Feedback Is a Gift, Give it!
It's one of the most important jobs you have as a leader or mentor.
Posted March 16, 2015
Not many of us have the innate ability to be diplomatic, genuine, and gentle while delivering feedback. Most of us have to hone that skill over time, with practice and effort. And because most of us sense that giving feedback is a challenging art form, we tend to avoid it altogether rather than master it ourselves. It’s the most counterproductive approach of all, but an all-too-common response. People in positions of leadership will go out of their way to avoid giving feedback that makes them uncomfortable, and then wonder why their intelligent, hard-working professionals are walking around scratching their heads, left in the dark about what is hamstringing or stalling their careers.
While I’m a huge proponent of self-awareness and proactively seeking feedback, I also believe it is incumbent on us as leaders to tell it like it is (candidly and with compassion). Developing those under your guidance is one of the primary goals of a leader. This means much more than sending folks to class, handing them the latest business book, or giving them new assignments. The practice of telling people about their “blind spots” is probably the biggest gift a leader can give.
I personally had the benefit of some hard-to-swallow but ultimately true feedback that helped me become a better leader. Suffice it to say, there was a time when I believed that the more serious I was, the more serious others would take me. Boy, was I wrong. And ultimately, I ran the risk of being perceived as taking myself too seriously.
Now, this doesn’t mean you should go around revealing everyone’s bad habits and annoying quirks. On the contrary, harsh delivery of criticism, no matter how relevant, is unlikely to be heard or heeded and can even damage your professional relationship. But revealing the behavioral subtleties that can sabotage careers is not only crucial to building a successful and functional team, it’s important to the evolution of each individual's career progress.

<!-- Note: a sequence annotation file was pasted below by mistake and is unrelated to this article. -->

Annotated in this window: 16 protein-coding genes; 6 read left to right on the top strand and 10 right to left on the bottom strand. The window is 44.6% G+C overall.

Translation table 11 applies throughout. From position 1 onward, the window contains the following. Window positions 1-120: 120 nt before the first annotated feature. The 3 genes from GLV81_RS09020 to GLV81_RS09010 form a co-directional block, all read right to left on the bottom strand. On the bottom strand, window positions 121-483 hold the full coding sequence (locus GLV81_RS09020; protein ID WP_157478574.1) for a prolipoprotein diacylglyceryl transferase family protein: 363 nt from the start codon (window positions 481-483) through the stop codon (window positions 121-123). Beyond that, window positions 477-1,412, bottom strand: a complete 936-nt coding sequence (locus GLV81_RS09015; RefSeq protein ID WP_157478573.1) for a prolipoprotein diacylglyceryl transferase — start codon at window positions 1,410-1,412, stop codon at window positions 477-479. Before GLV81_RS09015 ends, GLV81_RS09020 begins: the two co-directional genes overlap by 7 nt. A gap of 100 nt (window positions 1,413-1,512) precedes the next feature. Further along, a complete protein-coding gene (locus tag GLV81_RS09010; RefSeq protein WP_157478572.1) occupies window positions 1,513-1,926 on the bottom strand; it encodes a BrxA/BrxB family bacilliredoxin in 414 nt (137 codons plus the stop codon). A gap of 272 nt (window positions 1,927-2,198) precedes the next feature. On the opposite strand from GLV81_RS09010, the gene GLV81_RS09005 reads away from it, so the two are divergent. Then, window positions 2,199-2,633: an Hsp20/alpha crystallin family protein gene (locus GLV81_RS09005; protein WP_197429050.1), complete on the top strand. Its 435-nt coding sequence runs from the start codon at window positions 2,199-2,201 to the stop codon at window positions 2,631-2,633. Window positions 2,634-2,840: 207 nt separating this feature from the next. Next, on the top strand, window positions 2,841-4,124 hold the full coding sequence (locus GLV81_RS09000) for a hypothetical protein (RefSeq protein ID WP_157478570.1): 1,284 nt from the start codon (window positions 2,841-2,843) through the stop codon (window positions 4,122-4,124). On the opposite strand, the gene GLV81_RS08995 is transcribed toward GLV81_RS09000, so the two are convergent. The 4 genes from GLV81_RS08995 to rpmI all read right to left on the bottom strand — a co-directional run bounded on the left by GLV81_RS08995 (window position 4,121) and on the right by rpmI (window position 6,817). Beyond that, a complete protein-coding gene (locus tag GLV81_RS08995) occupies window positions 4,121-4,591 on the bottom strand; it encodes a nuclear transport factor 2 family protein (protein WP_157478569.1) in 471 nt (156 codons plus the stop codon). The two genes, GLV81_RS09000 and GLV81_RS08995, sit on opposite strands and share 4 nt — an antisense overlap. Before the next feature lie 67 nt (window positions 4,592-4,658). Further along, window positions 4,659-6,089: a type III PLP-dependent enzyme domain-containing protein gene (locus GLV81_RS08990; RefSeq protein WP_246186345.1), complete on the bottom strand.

It may not be your favorite part of leading, but I suspect you are highly motivated to see others make huge leaps in their success, simply by making incremental changes in their behaviors or approach. Once we move beyond our tendencies to underestimate others' capacity for change or receptiveness to feedback (a rather condescending notion when you think about it), we open the doors for some rather stunning progress. If delivered correctly, professionals are usually grateful for revelations that may have been eluding them. Leaders can give voice to how others perceive us.
So, if you want to close the gap between where you are now and where you want to be, seek a mentor, leader, or coach who truly cares about your success. Great mentors don't put their comfort before your needs, and they don't shy away from giving you candid feedback. If you are a leader or mentor who would like to surface otherwise-touchy topics, try this approach:
1. Ask your employees or mentees how they would like to be perceived. Get them to give you specifics.
- What words would you most want others to use when describing you at work?
- What do you want others to say it is like to work with you?
- How would you like others to describe your unique contributions?
2. Ask them to tell you if they see alignment between how they want to be received and how others are actually experiencing them.
3. If there is a gap (and many times there is), ask them to speculate about what could be keeping them from their desired perception.
4. Then, ask them for permission to add/discuss/give your feedback about how they are either supporting or detracting from their desired profile.
These are the strategies that have worked well for me. I’m interested in hearing how you approach the sometimes uncomfortable and delicate issues that can plague your employees or mentees. Any tips for finding that candid sweet spot?
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